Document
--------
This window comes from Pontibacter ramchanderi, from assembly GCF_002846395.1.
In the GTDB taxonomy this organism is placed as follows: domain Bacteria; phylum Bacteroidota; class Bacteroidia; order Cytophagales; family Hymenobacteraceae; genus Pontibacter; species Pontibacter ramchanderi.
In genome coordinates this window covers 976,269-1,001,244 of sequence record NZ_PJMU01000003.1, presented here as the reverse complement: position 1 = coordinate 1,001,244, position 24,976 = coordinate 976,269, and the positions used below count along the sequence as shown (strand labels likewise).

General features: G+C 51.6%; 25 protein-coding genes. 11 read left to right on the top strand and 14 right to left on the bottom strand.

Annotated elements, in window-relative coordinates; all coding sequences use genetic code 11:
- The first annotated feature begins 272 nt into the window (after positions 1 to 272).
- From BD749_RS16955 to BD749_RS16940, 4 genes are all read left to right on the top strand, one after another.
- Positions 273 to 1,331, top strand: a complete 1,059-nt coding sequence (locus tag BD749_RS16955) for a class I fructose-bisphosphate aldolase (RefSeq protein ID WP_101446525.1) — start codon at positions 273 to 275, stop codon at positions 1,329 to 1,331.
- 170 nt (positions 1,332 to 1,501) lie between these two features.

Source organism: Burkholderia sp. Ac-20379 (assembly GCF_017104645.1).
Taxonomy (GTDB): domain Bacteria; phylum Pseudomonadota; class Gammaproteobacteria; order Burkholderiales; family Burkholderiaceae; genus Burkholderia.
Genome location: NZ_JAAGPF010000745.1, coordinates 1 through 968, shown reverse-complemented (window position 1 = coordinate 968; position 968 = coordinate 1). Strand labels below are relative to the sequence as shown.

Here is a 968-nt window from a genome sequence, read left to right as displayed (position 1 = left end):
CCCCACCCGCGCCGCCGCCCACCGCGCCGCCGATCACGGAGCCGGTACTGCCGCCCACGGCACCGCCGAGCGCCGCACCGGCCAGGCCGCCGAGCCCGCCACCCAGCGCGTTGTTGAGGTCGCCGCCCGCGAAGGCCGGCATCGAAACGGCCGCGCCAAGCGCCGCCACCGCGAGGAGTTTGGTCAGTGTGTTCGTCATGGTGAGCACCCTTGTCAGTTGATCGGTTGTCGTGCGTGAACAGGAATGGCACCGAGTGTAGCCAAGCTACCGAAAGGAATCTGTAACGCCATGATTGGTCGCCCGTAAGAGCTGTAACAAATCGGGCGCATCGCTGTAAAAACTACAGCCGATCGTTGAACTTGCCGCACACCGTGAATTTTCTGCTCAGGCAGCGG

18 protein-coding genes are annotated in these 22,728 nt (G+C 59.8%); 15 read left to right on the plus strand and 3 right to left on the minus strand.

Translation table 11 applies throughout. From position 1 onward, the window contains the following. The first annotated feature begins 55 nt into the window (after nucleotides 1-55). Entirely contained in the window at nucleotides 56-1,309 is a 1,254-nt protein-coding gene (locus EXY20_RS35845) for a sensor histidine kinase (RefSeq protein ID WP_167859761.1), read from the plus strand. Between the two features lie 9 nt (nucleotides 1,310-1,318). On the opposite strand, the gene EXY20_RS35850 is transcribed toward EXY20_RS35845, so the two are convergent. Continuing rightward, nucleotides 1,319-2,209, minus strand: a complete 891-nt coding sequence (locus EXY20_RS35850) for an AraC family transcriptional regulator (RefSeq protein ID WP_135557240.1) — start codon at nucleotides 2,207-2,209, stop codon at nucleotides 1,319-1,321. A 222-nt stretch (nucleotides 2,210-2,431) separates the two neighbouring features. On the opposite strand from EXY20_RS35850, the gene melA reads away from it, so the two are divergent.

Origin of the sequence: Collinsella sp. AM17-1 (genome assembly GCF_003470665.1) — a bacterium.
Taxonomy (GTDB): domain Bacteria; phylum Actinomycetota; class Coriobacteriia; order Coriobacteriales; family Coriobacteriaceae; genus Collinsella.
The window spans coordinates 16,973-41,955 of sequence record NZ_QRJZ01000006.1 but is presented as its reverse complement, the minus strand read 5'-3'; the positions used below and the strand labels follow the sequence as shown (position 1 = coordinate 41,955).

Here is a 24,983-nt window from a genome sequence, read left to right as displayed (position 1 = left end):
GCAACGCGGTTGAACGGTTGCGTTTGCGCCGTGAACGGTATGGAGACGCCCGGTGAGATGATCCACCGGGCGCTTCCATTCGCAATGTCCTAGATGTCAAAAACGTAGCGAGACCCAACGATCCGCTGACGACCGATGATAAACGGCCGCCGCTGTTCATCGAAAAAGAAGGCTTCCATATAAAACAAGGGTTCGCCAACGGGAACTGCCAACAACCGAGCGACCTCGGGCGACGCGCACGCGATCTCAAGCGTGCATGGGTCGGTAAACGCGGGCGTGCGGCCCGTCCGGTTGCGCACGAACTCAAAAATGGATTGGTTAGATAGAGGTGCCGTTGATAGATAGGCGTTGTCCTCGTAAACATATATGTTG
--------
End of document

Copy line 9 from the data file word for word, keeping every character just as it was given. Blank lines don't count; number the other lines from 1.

- 170 nt (positions 1,332 to 1,501) lie between these two features.